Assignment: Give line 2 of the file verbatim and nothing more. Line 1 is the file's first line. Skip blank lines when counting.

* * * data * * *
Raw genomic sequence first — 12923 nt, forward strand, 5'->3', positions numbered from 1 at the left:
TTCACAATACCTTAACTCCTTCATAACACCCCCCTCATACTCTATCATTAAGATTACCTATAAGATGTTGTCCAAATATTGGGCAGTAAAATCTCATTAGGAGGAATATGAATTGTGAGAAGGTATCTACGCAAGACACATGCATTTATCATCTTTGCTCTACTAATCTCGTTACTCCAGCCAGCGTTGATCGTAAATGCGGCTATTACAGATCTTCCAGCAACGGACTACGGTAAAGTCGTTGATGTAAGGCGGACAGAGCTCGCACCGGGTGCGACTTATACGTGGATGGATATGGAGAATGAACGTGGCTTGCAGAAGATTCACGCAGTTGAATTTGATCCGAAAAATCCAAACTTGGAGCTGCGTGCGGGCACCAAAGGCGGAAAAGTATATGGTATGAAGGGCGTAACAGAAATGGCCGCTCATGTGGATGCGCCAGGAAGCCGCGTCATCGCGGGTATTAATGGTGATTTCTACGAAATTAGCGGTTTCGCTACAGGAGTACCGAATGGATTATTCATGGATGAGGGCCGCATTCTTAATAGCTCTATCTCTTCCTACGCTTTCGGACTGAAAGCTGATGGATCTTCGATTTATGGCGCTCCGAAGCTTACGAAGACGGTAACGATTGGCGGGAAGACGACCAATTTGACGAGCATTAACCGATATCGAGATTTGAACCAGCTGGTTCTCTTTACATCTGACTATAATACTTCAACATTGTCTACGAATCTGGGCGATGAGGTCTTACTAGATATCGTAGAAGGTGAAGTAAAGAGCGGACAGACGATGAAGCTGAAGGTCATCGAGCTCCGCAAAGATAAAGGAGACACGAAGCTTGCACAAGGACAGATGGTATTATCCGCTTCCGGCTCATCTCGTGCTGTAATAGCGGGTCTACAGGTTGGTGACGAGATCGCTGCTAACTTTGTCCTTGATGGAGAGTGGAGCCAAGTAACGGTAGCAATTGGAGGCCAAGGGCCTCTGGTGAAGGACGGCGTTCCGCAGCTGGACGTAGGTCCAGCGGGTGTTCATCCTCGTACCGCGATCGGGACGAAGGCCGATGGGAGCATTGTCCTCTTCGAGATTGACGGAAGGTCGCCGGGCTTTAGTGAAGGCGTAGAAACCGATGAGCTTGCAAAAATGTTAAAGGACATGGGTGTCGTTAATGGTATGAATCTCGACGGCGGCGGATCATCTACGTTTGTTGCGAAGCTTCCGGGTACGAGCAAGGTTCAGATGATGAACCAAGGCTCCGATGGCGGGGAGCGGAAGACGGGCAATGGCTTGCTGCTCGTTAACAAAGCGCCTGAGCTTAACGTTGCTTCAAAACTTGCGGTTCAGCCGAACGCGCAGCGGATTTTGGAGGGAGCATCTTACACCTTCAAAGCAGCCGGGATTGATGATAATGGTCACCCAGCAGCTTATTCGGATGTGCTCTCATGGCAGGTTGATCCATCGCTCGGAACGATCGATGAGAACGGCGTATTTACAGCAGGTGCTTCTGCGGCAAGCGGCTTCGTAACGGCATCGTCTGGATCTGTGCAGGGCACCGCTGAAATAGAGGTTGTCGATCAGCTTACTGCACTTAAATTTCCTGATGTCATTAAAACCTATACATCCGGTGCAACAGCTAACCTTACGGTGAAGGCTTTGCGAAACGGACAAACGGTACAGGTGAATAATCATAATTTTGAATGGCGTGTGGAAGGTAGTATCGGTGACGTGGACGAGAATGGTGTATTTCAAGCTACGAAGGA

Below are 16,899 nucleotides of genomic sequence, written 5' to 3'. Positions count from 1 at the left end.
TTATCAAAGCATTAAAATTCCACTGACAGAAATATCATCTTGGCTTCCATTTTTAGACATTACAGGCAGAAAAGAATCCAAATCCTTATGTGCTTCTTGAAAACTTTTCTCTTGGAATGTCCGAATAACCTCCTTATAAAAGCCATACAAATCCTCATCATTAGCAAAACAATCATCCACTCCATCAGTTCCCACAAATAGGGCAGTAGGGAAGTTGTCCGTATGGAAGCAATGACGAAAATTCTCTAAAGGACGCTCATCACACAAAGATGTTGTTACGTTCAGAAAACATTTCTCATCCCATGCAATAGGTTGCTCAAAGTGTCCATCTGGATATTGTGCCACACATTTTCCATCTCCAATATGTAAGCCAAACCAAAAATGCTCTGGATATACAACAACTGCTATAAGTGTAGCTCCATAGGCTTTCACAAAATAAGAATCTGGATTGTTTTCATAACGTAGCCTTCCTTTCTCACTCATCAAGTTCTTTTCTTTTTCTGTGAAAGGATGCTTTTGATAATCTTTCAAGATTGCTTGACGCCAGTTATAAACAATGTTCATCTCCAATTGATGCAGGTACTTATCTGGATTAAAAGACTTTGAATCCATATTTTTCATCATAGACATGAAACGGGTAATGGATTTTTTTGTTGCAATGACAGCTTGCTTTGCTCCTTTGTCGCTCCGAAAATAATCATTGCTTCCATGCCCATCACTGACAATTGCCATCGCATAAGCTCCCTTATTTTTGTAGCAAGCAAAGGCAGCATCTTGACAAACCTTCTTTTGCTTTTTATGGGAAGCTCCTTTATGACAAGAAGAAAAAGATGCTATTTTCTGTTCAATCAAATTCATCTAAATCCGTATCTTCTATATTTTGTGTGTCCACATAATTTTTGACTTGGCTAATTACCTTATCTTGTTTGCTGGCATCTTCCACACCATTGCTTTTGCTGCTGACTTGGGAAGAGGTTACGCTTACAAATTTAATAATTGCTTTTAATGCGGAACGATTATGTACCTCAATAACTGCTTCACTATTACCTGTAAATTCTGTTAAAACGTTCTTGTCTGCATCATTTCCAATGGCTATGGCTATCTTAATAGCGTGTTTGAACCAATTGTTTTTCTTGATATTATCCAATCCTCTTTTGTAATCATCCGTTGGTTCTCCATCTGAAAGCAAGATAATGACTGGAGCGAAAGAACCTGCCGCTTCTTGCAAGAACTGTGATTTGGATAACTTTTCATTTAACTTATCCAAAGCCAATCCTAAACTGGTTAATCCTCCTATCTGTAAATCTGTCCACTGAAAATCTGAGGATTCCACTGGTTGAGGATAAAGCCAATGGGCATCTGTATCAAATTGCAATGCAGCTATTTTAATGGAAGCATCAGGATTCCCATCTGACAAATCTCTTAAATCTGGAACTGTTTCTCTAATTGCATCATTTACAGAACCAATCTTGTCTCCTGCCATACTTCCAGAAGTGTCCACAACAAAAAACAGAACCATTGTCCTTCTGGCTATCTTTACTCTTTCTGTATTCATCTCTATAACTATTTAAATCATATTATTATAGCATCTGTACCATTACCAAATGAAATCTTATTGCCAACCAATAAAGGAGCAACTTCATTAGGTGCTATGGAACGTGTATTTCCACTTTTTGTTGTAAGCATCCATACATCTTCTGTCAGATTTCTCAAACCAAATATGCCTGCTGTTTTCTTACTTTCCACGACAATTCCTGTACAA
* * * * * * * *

TTCACAATACCTTAACTCCTTCATAACACCCCCCTCATACTCTATCATTAAGATTACCTATAAGATGTTGTCCAAATATTGGGCAGTAAAATCTCATTAGGAGGAATATGAATTGTGAGAAGGTATCTACGCAAGACACATGCATTTATCATCTTTGCTCTACTAATCTCGTTACTCCAGCCAGCGTTGATCGTAAATGCGGCTATTACAGATCTTCCAGCAACGGACTACGGTAAAGTCGTTGATGTAAGGCGGACAGAGCTCGCACCGGGTGCGACTTATACGTGGATGGATATGGAGAATGAACGTGGCTTGCAGAAGATTCACGCAGTTGAATTTGATCCGAAAAATCCAAACTTGGAGCTGCGTGCGGGCACCAAAGGCGGAAAAGTATATGGTATGAAGGGCGTAACAGAAATGGCCGCTCATGTGGATGCGCCAGGAAGCCGCGTCATCGCGGGTATTAATGGTGATTTCTACGAAATTAGCGGTTTCGCTACAGGAGTACCGAATGGATTATTCATGGATGAGGGCCGCATTCTTAATAGCTCTATCTCTTCCTACGCTTTCGGACTGAAAGCTGATGGATCTTCGATTTATGGCGCTCCGAAGCTTACGAAGACGGTAACGATTGGCGGGAAGACGACCAATTTGACGAGCATTAACCGATATCGAGATTTGAACCAGCTGGTTCTCTTTACATCTGACTATAATACTTCAACATTGTCTACGAATCTGGGCGATGAGGTCTTACTAGATATCGTAGAAGGTGAAGTAAAGAGCGGACAGACGATGAAGCTGAAGGTCATCGAGCTCCGCAAAGATAAAGGAGACACGAAGCTTGCACAAGGACAGATGGTATTATCCGCTTCCGGCTCATCTCGTGCTGTAATAGCGGGTCTACAGGTTGGTGACGAGATCGCTGCTAACTTTGTCCTTGATGGAGAGTGGAGCCAAGTAACGGTAGCAATTGGAGGCCAAGGGCCTCTGGTGAAGGACGGCGTTCCGCAGCTGGACGTAGGTCCAGCGGGTGTTCATCCTCGTACCGCGATCGGGACGAAGGCCGATGGGAGCATTGTCCTCTTCGAGATTGACGGAAGGTCGCCGGGCTTTAGTGAAGGCGTAGAAACCGATGAGCTTGCAAAAATGTTAAAGGACATGGGTGTCGTTAATGGTATGAATCTCGACGGCGGCGGATCATCTACGTTTGTTGCGAAGCTTCCGGGTACGAGCAAGGTTCAGATGATGAACCAAGGCTCCGATGGCGGGGAGCGGAAGACGGGCAATGGCTTGCTGCTCGTTAACAAAGCGCCTGAGCTTAACGTTGCTTCAAAACTTGCGGTTCAGCCGAACGCGCAGCGGATTTTGGAGGGAGCATCTTACACCTTCAAAGCAGCCGGGATTGATGATAATGGTCACCCAGCAGCTTATTCGGATGTGCTCTCATGGCAGGTTGATCCATCGCTCGGAACGATCGATGAGAACGGCGTATTTACAGCAGGTGCTTCTGCGGCAAGCGGCTTCGTAACGGCATCGTCTGGATCTGTGCAGGGCACCGCTGAAATAGAGGTTGTCGATCAGCTTACTGCACTTAAATTTCCTGATGTCATTAAAACCTATACATCCGGTGCAACAGCTAACCTTACGGTGAAGGCTTTGCGAAACGGACAAACGGTACAGGTGAATAATCATAATTTTGAATGGCGTGTGGAAGGTAGTATCGGTGACGTGGACGAGAATGGTGTATTTCAAGCTACGAAGGA